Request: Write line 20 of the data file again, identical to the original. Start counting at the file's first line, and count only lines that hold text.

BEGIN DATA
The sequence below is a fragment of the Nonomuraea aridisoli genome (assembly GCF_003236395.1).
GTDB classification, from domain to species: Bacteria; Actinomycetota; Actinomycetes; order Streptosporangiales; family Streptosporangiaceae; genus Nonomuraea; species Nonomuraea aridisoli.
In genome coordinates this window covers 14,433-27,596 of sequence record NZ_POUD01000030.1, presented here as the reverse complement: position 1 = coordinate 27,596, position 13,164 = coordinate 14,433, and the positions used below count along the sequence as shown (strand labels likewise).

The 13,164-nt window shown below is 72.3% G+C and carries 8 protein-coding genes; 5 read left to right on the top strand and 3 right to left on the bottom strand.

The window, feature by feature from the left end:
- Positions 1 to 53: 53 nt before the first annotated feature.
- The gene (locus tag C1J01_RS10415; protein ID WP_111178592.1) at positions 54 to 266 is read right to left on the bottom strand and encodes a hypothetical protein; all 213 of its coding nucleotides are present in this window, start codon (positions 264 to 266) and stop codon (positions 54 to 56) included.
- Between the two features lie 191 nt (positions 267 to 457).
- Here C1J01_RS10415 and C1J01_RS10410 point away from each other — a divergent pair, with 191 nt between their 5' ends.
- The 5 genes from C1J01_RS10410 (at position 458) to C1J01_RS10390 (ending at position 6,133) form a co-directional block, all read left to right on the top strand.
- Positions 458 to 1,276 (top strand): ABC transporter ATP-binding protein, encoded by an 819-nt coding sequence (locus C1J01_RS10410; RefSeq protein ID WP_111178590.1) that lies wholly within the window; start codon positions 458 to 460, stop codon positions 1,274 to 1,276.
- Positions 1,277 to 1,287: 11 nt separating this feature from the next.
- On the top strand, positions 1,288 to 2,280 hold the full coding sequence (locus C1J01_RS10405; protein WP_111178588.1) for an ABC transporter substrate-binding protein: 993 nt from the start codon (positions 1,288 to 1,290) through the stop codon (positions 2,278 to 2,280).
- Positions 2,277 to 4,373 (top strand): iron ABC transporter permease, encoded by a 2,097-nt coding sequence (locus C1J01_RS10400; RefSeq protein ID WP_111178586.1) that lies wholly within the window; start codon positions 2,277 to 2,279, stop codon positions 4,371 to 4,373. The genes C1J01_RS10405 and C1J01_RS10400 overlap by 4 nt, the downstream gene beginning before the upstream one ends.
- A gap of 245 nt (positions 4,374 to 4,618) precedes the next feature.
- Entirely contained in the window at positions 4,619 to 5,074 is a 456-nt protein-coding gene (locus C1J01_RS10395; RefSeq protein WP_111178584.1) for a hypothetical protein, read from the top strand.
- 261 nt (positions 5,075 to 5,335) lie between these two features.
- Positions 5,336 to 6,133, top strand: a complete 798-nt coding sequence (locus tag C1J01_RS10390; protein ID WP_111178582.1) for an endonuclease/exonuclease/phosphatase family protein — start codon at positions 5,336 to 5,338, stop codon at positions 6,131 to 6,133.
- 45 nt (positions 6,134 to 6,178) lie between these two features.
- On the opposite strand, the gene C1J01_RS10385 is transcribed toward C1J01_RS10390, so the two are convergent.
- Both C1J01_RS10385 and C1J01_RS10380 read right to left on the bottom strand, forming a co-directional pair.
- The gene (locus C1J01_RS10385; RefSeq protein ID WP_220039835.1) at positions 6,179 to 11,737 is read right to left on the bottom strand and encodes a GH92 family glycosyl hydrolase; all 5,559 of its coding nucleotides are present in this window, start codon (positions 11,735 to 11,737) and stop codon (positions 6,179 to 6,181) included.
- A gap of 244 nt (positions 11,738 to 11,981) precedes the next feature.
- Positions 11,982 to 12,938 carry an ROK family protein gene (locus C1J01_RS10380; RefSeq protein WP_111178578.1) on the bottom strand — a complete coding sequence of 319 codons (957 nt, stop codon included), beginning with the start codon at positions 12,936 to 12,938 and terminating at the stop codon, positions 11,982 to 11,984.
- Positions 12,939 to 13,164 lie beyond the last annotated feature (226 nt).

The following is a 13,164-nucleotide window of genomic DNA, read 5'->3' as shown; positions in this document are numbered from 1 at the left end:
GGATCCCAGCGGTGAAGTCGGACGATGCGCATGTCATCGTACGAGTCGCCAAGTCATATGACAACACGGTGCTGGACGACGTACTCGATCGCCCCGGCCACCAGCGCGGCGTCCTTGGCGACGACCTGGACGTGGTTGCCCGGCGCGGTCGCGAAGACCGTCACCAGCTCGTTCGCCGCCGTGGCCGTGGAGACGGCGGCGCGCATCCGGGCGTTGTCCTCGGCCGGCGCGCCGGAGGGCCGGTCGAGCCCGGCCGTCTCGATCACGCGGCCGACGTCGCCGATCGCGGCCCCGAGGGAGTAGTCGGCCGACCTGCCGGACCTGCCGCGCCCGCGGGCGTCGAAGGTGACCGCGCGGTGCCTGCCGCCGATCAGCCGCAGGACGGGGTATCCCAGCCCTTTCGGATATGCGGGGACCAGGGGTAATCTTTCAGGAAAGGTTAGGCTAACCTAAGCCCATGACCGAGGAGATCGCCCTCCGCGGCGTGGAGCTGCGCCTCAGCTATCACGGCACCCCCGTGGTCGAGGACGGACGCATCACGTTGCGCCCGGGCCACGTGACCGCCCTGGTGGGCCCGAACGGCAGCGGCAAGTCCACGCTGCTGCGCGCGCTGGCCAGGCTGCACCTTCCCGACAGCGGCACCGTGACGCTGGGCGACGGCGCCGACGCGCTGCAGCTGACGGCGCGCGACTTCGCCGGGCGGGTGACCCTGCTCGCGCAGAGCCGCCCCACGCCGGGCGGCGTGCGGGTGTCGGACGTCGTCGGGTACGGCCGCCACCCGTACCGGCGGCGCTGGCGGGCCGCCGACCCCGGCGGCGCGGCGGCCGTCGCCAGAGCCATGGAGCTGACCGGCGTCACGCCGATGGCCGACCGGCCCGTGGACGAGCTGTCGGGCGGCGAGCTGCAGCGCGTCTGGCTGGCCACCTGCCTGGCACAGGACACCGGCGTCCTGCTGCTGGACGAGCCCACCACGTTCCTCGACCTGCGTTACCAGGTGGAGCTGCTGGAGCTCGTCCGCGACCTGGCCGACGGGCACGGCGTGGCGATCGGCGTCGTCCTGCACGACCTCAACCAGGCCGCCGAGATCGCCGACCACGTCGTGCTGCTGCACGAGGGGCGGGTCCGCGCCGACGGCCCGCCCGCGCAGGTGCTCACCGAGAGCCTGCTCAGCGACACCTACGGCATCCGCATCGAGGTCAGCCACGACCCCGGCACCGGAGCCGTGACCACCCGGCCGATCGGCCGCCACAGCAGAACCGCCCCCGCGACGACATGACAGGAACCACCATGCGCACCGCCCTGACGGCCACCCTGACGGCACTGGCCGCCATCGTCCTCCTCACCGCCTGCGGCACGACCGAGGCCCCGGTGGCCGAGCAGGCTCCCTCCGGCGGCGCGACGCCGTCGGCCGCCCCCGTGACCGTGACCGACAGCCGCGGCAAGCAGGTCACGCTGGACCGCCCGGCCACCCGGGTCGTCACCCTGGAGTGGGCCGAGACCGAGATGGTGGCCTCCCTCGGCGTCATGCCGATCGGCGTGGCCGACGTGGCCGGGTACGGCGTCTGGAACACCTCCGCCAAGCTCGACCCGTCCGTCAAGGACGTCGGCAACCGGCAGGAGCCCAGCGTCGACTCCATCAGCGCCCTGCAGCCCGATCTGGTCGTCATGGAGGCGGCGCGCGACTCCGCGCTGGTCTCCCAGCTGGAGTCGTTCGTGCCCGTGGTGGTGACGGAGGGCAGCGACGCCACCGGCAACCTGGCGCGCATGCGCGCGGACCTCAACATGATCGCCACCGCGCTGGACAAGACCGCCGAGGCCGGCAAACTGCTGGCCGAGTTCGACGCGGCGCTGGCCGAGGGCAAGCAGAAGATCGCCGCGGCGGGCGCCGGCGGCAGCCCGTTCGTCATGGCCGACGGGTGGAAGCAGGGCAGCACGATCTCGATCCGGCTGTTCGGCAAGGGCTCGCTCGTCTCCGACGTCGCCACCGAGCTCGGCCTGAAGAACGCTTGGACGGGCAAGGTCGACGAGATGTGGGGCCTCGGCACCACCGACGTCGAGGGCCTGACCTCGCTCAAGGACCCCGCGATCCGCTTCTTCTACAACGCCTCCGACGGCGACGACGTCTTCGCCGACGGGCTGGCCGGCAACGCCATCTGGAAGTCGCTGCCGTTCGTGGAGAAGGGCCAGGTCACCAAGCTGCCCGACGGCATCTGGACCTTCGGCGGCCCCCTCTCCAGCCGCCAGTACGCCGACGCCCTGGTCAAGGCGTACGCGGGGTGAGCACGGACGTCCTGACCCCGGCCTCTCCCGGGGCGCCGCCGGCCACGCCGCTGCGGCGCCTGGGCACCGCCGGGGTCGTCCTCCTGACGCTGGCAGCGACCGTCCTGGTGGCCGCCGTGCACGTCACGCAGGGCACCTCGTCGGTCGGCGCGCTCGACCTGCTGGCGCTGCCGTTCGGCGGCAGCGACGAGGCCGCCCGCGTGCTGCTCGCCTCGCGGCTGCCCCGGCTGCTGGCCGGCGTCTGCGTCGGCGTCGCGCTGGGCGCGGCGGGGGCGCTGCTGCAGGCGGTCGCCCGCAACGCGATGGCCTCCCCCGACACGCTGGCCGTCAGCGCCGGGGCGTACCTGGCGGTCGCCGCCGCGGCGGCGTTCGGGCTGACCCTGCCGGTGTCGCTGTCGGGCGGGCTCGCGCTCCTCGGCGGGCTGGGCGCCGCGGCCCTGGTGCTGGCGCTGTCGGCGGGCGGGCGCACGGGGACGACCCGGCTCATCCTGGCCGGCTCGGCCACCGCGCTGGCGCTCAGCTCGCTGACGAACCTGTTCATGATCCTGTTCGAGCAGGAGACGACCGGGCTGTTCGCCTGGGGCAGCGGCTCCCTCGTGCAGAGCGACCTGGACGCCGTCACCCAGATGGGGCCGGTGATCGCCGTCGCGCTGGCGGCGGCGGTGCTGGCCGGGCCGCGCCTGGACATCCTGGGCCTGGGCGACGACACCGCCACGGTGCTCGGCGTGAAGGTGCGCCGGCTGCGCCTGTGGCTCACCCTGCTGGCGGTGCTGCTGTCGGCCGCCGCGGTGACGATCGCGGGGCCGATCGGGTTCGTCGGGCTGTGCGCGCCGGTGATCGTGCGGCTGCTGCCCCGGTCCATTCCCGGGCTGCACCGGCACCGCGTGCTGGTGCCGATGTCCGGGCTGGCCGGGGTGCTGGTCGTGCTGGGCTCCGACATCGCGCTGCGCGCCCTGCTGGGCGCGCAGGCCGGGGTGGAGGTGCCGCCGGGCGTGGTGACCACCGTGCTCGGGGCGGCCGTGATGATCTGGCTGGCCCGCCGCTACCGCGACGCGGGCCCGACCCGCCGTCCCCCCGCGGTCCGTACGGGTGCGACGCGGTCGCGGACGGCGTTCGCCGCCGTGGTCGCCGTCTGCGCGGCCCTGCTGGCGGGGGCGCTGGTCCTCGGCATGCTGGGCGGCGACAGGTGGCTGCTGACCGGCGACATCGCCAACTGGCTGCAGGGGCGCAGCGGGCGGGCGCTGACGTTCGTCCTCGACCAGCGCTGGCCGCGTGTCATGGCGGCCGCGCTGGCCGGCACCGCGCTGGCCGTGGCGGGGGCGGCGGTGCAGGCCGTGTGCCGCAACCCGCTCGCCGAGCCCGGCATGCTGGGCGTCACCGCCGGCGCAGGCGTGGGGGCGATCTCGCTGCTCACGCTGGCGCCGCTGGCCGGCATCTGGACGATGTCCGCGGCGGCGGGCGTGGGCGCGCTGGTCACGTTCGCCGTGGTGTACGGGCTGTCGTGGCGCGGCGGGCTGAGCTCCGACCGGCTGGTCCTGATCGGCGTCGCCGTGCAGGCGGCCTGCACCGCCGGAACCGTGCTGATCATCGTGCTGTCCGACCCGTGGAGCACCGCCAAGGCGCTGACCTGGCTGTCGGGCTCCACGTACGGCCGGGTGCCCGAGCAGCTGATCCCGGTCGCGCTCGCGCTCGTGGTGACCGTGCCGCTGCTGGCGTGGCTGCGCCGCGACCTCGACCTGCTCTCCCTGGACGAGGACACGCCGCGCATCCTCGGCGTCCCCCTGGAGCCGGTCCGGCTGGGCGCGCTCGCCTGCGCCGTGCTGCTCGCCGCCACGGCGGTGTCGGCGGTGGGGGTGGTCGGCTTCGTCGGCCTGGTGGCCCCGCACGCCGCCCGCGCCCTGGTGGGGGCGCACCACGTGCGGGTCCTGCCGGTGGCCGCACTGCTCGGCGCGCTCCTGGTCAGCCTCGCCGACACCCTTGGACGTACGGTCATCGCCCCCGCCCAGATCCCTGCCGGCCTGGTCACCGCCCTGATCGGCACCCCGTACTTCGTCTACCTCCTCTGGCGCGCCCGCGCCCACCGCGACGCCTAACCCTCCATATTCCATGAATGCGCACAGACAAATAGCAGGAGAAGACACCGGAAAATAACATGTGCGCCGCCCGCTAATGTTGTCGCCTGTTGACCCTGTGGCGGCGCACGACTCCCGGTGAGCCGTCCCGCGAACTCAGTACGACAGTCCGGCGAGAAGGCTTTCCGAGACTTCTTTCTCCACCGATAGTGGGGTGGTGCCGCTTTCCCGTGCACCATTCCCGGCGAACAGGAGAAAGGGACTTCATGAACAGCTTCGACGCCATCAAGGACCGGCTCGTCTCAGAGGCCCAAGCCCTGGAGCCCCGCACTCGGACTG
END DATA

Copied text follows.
- On the opposite strand, the gene C1J01_RS10385 is transcribed toward C1J01_RS10390, so the two are convergent.